The Moons of the Planet Mars: Phobos and Deimos
Since the last post focused on the Planet Mars, I thought it would be worth highlighting the two tiny moons that light up the Martian night sky. The names of the moons of Mars are Phobos and Deimos.
Let’s start with the moon that is closest to Mars, Phobos. Phobos is small – it’s radius is 11.1 km, deeply cratered, and it is not a sphere! It is closer to the surface of it’s primary than any other moon that we know of in the solar system. This causes some interesting effects. If you were to look at Mars from the surface of Phobos, it would appear 6,400 times larger than the full moon appears to us on Earth. Phobos also circles Mars faster than the planet rotates which means that it rises in the west, moves quickly across the the sky and sets in the east twice each day! Because Phobos is so close to the surface of Mars, it’s orbit is slowly decelerating. It is estimated that it will either impact the surface or break up into a planetary ring in about 11 million years.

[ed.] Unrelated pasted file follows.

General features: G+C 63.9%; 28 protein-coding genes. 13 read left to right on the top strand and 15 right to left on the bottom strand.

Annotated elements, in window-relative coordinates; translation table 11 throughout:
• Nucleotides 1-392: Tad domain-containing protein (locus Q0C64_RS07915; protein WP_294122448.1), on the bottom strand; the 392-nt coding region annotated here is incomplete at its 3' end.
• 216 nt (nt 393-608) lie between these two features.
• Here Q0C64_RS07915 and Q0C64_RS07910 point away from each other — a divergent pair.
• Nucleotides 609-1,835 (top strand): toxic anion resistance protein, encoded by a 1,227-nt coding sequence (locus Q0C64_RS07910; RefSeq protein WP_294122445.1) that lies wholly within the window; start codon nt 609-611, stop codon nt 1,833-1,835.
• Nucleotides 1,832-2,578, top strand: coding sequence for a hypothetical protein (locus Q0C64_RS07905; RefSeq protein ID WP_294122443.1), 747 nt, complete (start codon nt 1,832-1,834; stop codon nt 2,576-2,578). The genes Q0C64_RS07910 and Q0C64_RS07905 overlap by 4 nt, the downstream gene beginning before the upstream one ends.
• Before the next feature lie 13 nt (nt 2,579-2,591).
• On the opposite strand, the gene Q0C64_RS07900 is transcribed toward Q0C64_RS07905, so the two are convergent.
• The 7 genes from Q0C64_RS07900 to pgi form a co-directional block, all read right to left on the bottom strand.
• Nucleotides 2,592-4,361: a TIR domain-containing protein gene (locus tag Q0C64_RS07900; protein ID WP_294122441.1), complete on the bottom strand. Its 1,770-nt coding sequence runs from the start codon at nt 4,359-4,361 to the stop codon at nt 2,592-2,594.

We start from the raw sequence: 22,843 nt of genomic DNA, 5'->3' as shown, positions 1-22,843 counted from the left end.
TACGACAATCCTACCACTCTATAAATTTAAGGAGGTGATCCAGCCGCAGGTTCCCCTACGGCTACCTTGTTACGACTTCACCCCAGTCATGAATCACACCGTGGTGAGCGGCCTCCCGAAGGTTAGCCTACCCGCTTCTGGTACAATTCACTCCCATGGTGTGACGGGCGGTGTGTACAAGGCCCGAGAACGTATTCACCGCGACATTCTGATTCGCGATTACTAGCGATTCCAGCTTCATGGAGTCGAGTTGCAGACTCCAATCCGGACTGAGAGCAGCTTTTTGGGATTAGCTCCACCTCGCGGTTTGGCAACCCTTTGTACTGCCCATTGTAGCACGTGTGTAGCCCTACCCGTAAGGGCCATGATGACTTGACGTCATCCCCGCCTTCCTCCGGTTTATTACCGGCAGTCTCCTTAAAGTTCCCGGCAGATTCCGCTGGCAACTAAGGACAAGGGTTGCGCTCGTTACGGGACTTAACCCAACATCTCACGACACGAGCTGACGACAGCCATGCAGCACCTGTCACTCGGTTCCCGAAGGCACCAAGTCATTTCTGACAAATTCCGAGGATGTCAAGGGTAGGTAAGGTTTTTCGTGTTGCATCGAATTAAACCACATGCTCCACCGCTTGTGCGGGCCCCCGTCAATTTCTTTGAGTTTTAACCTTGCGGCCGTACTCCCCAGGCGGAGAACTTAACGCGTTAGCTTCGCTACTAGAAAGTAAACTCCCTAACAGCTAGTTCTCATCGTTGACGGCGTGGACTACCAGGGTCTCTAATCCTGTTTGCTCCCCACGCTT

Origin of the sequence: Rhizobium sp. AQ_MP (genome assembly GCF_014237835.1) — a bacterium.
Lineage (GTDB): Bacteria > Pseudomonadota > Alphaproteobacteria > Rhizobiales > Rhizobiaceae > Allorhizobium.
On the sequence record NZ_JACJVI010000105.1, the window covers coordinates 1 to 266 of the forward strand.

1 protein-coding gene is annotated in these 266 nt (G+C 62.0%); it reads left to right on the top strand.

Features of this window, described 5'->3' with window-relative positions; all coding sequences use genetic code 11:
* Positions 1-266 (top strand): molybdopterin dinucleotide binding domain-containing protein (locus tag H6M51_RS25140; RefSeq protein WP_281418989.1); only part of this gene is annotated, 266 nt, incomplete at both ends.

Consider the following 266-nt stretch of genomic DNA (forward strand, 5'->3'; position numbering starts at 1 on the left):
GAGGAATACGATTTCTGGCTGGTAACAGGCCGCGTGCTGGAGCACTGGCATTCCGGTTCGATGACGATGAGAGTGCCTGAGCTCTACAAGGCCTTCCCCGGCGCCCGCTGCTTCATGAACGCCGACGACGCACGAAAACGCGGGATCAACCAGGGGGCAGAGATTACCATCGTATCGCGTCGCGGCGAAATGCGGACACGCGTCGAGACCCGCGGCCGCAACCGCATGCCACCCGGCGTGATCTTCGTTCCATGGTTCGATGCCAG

The companion moon to Phobos is the smaller of the pair, Deimos. It is also irregularly shaped and deeply cratered. It has a radius of 6.2 km. Unlike Phobos, Deimos’ orbit is nearly circular and is close to the Martian equatorial plane. As seen from the surface of Deimos, Mars would look 1,000 times larger than the full moon as seen from Earth. Since Deimos is so small, it would look much like Venus does from the surface of the Earth. Deimos rises in the east and sets in the west. It’s orbital period is slightly longer than the Martian day, so 2.7 days elapse between it’s rising and setting.
The origin of the Martian moons is not clear. Some scientists speculate that they are captured asteroids, other scientists speculate that they were formed when the planet Mars was formed. Given their similar composition and Mars’ proximity to the asteroid belt, I’d bet they are captured asteroids. What do you think?